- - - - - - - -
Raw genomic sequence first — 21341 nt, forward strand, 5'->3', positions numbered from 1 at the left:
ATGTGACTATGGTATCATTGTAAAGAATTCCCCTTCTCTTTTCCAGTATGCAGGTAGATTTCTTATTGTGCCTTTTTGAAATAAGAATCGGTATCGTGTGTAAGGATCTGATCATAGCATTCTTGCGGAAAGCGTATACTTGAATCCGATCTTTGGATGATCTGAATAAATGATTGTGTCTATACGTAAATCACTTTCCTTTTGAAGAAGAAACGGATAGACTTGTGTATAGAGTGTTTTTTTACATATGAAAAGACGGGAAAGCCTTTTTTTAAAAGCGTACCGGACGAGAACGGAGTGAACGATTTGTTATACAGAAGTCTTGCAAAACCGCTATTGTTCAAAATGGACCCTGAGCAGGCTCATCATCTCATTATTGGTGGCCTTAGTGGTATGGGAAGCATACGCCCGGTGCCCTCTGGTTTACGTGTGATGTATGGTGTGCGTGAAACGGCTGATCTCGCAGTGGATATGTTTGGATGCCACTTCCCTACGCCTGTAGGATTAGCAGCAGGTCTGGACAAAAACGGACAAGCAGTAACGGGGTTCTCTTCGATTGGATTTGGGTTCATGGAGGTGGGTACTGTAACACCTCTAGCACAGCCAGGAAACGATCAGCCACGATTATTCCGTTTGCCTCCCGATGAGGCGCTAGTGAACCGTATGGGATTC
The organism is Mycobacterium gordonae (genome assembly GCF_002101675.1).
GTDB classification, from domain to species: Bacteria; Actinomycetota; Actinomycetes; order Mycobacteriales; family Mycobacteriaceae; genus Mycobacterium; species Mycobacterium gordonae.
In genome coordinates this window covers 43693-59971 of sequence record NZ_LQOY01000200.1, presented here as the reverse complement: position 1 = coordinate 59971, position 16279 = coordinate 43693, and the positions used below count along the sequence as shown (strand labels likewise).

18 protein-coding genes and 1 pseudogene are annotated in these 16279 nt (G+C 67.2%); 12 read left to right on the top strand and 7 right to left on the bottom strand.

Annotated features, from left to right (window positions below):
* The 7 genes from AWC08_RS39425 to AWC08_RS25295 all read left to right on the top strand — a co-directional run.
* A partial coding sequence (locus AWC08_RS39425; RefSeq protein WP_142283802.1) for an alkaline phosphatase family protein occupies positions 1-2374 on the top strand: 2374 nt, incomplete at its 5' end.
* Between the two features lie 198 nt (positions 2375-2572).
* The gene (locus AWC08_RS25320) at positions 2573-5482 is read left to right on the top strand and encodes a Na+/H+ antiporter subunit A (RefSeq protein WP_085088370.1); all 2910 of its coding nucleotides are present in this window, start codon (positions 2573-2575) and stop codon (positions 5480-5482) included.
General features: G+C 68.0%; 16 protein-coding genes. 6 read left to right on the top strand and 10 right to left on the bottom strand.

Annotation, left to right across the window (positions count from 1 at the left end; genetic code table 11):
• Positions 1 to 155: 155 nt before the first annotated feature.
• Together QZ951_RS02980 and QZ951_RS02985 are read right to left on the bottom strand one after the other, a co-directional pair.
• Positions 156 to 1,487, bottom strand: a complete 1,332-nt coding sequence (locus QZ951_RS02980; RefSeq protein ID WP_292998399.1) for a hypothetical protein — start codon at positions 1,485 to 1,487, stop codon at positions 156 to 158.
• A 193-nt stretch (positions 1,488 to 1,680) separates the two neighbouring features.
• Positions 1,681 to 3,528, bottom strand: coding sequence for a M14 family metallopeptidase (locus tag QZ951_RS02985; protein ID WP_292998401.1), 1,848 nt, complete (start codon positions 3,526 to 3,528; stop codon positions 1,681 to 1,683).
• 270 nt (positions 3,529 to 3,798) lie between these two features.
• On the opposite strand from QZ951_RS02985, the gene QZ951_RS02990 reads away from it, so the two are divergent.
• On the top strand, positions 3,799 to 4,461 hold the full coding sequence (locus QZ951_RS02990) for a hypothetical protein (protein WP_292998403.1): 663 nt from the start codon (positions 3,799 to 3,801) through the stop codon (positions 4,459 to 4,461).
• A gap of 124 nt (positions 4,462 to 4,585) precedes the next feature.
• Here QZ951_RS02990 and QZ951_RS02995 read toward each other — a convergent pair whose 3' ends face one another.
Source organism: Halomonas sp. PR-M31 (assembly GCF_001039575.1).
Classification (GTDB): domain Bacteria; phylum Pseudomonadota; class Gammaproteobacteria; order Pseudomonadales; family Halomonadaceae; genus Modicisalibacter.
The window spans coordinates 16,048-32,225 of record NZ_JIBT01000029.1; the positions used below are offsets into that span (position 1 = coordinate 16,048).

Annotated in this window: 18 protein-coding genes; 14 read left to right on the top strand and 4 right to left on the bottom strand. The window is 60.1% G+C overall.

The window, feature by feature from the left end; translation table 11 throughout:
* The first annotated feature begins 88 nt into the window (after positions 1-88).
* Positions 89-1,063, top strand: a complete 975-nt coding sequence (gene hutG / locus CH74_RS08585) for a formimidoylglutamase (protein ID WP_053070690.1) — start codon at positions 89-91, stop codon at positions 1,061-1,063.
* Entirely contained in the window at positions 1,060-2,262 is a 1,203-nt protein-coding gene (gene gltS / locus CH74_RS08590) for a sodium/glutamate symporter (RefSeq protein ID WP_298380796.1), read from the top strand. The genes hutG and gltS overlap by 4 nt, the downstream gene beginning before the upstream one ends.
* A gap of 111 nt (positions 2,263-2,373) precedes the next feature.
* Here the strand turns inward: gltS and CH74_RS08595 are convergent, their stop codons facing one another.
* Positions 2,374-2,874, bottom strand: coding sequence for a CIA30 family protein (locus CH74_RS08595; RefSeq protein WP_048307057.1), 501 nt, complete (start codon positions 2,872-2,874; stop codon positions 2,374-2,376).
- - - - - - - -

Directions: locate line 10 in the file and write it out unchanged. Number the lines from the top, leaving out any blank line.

* Between the two features lie 198 nt (positions 2375-2572).